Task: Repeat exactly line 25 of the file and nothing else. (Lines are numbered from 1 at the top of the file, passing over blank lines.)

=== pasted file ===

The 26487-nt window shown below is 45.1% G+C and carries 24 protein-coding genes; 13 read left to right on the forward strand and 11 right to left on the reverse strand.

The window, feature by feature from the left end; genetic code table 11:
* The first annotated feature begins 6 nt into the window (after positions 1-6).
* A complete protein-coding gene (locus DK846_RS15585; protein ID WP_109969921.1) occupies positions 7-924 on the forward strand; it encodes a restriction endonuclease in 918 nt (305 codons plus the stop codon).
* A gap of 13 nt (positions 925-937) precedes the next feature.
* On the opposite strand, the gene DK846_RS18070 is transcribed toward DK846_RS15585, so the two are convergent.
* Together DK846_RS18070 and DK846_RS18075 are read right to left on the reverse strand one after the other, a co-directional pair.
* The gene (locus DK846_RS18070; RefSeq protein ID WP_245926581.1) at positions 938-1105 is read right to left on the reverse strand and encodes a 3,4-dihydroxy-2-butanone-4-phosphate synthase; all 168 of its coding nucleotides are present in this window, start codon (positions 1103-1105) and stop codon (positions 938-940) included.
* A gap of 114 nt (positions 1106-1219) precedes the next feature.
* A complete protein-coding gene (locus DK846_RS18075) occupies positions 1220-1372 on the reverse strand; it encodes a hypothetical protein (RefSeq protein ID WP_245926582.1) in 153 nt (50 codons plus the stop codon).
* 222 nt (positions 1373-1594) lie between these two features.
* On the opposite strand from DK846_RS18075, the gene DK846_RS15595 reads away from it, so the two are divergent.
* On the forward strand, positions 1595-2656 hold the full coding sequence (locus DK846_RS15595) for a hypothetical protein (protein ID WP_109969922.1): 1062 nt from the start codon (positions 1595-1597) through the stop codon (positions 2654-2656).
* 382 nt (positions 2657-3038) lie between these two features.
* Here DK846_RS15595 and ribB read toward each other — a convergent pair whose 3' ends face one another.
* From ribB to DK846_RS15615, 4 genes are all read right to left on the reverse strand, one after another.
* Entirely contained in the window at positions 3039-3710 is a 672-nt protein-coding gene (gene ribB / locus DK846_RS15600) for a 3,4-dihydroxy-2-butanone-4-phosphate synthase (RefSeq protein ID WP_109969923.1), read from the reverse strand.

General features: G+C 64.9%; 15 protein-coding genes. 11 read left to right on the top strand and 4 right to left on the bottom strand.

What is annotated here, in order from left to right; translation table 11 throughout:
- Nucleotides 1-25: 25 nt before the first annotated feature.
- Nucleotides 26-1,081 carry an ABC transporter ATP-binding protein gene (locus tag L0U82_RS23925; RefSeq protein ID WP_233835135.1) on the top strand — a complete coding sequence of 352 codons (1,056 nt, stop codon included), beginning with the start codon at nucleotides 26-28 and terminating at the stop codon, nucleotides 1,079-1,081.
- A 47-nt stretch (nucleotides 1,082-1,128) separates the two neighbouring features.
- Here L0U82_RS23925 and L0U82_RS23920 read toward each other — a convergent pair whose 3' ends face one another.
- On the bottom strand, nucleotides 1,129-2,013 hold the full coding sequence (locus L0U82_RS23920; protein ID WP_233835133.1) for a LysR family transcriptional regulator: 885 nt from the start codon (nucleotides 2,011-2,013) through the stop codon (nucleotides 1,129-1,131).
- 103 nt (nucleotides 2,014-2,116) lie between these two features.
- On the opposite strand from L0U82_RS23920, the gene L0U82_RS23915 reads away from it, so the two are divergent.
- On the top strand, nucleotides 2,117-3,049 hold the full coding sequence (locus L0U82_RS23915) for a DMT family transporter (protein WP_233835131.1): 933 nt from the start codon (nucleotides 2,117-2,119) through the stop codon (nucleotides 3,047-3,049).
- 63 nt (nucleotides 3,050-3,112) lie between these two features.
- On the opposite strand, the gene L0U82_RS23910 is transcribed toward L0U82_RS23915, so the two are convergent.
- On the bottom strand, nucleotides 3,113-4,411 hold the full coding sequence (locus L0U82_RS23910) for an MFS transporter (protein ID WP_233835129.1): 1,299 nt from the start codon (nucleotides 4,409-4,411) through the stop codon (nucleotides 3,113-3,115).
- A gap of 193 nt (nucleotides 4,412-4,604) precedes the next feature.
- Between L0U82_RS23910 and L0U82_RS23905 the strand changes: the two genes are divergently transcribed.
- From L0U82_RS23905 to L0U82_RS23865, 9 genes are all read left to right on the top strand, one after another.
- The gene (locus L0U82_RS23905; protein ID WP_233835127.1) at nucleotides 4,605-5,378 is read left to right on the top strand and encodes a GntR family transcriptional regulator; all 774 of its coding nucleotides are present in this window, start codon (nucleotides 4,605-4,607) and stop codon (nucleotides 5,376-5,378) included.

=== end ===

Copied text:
- 103 nt (nucleotides 2,014-2,116) lie between these two features.